Kickoff event: APRIL 21 at the Broad Art Museum at MSU
Taking place in the former Barnes and Nobles space on Grand River, this event is part symposium, part Town Hall discussion forum, and part community celebration.
The Barnes and Nobles building (formerly the Jacobson’s department store) is a major economic and development site in East Lansing. We will “activate” this now very raw space for a day as a model of the ways these kinds of projects and ideas can grab a moment in the history of place and change its meaning for a brief time.
3pm-5pm: The Town Hall discussion will provide a forum for dialogue and learning between artists and thinkers. With short (20-30 minute) presentations, artists and academics will put each others work in new contexts and stimulate conversation about what the Social Practice commissioning program might look like at MSU.
3-5 pm: Possible children’s events
5-6:30: Screening of the Greenhorns Film
6:30-10: Food, drink, music! We will turn the Barnes and Nobles building into a community celebration, with local food and beverage producers selling their goods (an indoors farmers market of sorts) with a programmed series of bands and sound artists.
The best art has always taken up the most significant issues of the artist’s day and reframed vital ideas in ways that fundamentally shift people’s awareness and perceptions of their own world. Echoing some of the most major concerns facing a global world today, in recent years artists and architects have increasingly turned to food and land as a means of promoting social and political activism. “Social Practice” is the most common term for this kind of artistic output and demarcates creators whose work extends beyond the traditional boundaries of aesthetic/object based practice, but rather involves performance, community gathering, and ephemeral materials. Within a significant artistic framework, these projects educate participants and even instigate grass-roots remedies to major global crises—an artistic approach to thinking globally and acting locally.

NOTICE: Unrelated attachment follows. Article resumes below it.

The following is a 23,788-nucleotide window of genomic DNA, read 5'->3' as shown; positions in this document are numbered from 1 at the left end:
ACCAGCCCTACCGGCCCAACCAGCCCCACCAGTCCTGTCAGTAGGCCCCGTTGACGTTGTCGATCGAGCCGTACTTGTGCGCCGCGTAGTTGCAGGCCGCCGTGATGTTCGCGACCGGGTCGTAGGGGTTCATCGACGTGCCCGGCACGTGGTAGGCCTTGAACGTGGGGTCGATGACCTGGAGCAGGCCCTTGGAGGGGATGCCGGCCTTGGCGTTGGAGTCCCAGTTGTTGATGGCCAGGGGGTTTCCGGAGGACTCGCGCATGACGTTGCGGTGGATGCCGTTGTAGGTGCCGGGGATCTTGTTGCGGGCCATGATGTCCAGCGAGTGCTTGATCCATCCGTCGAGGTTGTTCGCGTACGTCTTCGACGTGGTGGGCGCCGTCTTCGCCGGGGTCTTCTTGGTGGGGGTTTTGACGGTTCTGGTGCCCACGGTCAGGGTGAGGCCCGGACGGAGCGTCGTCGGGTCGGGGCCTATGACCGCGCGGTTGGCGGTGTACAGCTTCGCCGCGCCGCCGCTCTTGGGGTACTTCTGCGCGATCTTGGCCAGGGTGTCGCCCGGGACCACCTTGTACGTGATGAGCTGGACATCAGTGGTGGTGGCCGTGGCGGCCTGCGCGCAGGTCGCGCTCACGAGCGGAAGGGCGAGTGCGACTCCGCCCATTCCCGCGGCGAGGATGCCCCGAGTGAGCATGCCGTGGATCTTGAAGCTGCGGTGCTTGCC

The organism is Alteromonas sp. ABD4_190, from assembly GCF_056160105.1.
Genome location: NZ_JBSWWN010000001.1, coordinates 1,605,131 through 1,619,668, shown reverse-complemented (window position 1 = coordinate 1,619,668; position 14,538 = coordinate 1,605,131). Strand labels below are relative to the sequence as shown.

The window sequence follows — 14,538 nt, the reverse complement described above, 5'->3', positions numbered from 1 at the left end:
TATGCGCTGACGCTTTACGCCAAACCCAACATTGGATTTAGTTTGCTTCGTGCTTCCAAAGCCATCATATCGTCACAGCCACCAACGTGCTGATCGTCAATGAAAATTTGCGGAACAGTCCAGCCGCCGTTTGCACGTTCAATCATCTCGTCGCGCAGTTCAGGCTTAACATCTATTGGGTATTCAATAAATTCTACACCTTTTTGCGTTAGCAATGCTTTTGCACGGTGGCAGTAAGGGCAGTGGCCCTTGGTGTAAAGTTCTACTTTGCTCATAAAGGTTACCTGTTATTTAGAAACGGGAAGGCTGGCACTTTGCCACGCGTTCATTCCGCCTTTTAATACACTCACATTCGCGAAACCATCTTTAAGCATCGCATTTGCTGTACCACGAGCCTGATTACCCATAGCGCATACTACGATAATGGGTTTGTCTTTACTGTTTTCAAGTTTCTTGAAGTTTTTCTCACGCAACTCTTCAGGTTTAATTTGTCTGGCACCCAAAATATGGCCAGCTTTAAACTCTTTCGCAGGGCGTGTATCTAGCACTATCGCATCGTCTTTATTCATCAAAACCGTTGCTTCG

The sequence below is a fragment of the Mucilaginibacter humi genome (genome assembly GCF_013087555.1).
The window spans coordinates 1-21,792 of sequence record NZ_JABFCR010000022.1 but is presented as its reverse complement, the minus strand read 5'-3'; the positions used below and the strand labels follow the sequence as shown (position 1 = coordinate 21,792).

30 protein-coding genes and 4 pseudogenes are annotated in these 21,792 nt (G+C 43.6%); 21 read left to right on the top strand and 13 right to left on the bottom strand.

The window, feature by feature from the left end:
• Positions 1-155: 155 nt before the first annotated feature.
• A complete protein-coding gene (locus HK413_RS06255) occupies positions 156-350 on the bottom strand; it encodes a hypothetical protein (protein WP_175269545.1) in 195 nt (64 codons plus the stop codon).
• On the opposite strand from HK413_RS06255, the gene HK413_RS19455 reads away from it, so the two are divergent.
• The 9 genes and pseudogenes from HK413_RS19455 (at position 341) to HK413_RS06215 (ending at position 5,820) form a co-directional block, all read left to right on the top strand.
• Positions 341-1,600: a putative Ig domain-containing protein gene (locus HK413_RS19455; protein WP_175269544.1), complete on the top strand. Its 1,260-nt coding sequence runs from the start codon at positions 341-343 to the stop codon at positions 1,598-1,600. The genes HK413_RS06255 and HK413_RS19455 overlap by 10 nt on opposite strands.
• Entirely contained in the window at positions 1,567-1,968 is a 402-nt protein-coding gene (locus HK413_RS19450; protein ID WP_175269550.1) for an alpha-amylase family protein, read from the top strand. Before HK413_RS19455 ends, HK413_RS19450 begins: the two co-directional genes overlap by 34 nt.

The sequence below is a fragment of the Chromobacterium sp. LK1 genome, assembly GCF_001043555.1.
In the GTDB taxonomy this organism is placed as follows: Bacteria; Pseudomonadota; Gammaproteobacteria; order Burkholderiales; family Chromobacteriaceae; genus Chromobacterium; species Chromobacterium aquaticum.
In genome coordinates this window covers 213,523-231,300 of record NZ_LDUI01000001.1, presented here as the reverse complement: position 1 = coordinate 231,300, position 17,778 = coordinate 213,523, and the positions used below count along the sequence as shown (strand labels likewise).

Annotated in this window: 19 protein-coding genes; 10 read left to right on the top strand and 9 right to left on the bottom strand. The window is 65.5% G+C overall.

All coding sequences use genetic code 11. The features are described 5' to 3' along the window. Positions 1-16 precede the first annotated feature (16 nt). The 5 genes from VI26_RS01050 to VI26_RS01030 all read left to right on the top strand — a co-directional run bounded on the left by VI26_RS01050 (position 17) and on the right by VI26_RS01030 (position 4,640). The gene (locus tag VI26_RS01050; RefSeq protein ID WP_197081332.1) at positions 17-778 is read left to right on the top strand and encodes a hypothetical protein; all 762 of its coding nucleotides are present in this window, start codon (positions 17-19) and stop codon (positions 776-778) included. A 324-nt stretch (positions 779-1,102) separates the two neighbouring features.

Positioned against the great history of the Land Grant at Michigan State University and within the school’s strong commitment to education in food, land, water, and energy, the Broad Art Museum at MSU is poised to be a leader in this newly expanded genre of art and architecture working with and around these issues, both inside the confines of the museums walls and across the vibrant and fertile university campus.
We are delighted to announce the creationof Social Practice: Food, Land, Water, and Energy a commissioning program which will offer an extraordinary context for this kind of production. Throughout each year, artists, architects, or collectives will be invited to a residency on the MSU campus and will have the opportunity to delve into the rich academic history and current practice existing across the disciplines at the university. Working at The Broad Art Museum and through potential partnerships with the various schools and institutes both on campus and in the surrounding areas, the awardees will have access to a rare commodity in the art world: acres of land and a veritable think tank of leaders in the field.
This is a project about “In Between Spaces”: conceptually these works exist in between art, architecture, urban development, agricultural studies, economics, political science and other disciplines; physically, these projects will fill and activate the interstitial spaces we move though everyday in the course of our lives.